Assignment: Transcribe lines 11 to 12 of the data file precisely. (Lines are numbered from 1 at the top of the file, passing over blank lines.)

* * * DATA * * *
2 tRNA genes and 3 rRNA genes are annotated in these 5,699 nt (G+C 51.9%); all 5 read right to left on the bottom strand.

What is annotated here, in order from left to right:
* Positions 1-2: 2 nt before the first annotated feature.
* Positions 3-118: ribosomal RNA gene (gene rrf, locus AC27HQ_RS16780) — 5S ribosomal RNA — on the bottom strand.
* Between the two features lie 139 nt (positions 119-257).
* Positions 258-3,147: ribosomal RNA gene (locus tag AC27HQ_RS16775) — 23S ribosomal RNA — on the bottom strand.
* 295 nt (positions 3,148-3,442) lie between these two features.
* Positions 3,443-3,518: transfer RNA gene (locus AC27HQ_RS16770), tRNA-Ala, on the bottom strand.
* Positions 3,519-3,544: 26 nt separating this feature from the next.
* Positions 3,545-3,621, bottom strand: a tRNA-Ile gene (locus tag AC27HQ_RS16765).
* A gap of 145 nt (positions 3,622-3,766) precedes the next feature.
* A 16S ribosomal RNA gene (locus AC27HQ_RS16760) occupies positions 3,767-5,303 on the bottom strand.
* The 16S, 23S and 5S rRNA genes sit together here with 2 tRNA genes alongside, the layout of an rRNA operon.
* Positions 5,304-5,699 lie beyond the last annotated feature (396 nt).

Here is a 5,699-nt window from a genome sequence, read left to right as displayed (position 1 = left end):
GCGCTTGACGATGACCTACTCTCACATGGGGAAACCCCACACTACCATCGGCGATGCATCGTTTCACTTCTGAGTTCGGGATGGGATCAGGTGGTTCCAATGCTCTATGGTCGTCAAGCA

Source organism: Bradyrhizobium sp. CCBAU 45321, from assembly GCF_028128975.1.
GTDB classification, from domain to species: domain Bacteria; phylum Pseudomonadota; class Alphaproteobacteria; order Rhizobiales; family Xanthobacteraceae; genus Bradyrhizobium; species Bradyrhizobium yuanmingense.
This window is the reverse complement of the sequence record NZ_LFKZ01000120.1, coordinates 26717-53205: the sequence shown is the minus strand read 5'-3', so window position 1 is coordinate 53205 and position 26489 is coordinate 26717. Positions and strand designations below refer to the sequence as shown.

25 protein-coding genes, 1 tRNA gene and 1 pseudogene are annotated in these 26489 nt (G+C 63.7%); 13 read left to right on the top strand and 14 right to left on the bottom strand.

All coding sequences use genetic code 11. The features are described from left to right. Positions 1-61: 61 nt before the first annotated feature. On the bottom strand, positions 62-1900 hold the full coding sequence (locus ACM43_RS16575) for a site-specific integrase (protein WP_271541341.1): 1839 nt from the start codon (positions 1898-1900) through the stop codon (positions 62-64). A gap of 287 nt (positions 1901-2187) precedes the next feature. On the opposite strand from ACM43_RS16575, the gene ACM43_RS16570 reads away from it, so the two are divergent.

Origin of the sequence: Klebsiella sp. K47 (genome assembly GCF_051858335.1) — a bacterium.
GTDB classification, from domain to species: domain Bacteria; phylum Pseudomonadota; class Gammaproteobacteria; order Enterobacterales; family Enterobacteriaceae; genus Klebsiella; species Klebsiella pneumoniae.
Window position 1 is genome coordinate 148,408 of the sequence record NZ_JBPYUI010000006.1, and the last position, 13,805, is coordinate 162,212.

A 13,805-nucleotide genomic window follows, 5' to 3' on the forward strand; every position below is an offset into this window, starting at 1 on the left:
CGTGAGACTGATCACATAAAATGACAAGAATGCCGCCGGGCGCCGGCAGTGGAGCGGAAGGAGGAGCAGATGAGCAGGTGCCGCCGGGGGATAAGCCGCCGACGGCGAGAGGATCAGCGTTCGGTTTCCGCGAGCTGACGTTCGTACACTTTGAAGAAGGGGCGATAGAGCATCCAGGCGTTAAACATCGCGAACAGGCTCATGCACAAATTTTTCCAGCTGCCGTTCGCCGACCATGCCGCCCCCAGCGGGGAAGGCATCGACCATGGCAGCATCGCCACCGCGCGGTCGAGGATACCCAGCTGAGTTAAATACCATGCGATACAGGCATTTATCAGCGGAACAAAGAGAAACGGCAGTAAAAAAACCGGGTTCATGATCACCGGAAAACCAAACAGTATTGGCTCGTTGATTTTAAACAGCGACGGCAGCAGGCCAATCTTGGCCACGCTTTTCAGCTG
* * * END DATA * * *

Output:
* A gap of 145 nt (positions 3,622-3,766) precedes the next feature.
* A 16S ribosomal RNA gene (locus AC27HQ_RS16760) occupies positions 3,767-5,303 on the bottom strand.